The equatorial icecaps in the Rwenzori Mountains, East Africa, will disappear within twenty years because of global warming, a University College London (UCL) study has found. The researchers, reporting in the journal Geophysical Research Letters, point the finger at an increase in air temperature over the last four decades that has contributed to a substantial reduction in glacial cover.
Known as the ‘Mountains of the Moon’, the Rwenzori Mountains straddle the border between the Democratic Republic of Congo and the Republic of Uganda. They are home to one of four remaining tropical ice fields outside of the Andes and are renowned for their spectacular and rare Afroalpine flora and fauna.
The Rwenzori glaciers were first surveyed a century ago when glacial cover over the entire range was estimated to be 6.5 square kilometers. But the survey conducted by UCL with researchers from Makerere University, Uganda and the Ugandan Water Resources Management Department, show that some glaciers are receding tens of meters each year, and that the area covered by glaciers halved between 1987 and 2003.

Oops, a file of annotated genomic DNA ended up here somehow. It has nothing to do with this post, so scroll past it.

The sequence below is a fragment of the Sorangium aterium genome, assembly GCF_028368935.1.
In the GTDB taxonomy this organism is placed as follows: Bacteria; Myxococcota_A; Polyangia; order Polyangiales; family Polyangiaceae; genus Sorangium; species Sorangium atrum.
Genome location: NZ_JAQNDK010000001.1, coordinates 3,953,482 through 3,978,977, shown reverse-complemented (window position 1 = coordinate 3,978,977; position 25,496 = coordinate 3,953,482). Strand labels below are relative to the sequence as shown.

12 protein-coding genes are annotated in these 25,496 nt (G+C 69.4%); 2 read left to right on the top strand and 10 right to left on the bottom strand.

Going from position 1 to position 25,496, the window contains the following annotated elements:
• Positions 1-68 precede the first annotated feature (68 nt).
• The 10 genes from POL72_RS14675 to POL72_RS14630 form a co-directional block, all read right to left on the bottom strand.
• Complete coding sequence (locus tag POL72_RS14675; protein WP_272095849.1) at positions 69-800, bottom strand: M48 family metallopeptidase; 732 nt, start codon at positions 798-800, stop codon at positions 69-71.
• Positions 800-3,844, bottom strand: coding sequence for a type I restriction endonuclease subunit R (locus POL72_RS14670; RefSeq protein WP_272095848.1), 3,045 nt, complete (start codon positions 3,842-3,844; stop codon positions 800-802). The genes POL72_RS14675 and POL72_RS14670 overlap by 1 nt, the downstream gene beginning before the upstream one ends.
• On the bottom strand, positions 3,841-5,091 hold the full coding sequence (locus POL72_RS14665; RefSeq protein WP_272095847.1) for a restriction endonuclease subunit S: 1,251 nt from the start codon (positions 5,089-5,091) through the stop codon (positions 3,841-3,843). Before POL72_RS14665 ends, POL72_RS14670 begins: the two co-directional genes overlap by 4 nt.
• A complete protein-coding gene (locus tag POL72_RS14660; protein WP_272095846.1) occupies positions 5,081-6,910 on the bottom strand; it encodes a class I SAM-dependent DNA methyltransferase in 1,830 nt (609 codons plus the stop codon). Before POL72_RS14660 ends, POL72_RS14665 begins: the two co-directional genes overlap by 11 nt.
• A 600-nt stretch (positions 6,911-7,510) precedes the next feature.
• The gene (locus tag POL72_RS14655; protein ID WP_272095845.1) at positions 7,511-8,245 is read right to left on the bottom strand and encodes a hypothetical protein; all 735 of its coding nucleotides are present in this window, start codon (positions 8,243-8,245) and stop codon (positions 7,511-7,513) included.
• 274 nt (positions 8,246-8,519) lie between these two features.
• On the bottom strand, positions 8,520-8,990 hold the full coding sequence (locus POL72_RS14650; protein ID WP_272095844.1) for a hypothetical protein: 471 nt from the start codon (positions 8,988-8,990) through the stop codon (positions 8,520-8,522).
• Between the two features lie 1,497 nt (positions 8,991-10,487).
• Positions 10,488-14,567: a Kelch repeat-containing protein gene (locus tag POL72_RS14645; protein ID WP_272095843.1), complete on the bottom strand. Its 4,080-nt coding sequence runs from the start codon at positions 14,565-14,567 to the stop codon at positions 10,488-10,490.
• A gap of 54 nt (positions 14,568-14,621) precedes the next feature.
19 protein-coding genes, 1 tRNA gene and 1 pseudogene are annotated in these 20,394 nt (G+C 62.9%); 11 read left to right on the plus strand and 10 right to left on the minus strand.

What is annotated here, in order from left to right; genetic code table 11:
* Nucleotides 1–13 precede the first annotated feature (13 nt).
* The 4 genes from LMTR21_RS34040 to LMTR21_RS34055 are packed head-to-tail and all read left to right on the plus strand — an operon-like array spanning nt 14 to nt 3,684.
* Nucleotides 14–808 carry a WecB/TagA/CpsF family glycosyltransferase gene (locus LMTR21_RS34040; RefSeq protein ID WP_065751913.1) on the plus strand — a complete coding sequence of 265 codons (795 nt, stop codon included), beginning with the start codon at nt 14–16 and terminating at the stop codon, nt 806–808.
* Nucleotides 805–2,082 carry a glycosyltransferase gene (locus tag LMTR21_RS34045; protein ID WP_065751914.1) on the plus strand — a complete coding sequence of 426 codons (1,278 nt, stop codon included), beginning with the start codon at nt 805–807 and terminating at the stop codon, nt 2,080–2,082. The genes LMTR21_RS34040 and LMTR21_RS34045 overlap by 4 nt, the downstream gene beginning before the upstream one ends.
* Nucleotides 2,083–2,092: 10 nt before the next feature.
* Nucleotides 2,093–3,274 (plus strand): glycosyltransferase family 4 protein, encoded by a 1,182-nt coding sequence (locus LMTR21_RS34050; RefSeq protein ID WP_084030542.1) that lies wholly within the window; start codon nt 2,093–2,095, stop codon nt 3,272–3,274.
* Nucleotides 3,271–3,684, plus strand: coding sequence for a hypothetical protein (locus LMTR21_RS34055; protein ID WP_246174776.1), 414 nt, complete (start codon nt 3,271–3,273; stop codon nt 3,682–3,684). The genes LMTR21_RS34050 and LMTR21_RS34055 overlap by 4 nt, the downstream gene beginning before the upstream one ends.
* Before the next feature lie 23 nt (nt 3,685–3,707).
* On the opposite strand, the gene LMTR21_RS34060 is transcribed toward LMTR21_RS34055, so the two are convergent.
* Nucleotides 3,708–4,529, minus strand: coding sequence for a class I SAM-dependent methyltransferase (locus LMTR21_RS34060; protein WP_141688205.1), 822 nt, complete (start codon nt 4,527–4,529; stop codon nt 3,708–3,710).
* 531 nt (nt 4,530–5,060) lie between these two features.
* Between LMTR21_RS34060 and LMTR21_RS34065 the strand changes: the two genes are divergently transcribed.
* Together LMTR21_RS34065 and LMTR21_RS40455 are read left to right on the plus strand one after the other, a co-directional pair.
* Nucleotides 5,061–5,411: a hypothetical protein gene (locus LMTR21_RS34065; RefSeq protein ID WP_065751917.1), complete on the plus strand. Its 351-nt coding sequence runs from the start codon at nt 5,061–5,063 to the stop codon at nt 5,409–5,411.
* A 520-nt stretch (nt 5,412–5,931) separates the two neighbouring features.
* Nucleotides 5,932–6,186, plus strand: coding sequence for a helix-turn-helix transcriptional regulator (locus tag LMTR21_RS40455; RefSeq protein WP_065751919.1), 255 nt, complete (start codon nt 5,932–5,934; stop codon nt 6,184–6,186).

“Recession of these tropical glaciers sends an unambiguous message of a changing climate in this region of the tropics,” said UCL’s Richard Taylor. “Considering the continent’s negligible contribution to global greenhouse-gas emissions, it is a terrible irony that Africa, according to current predictions, will be most affected by climate change,” he added.
The glacial recession is not expected to have a significant effect on alpine river flow due to the small size of the remaining glaciers. However, it remains unclear how the projected loss of the glaciers will affect tourism and the traditional belief systems of the local BaKonzo people. Nzururu – the local word for snow and ice – is the father of the spirits who are responsible for human life. Additionally, the rise in air temperature may trigger dramatic increases in malaria in the East African Highlands, as mosquitoes are able to colonize previously inhospitable highland areas.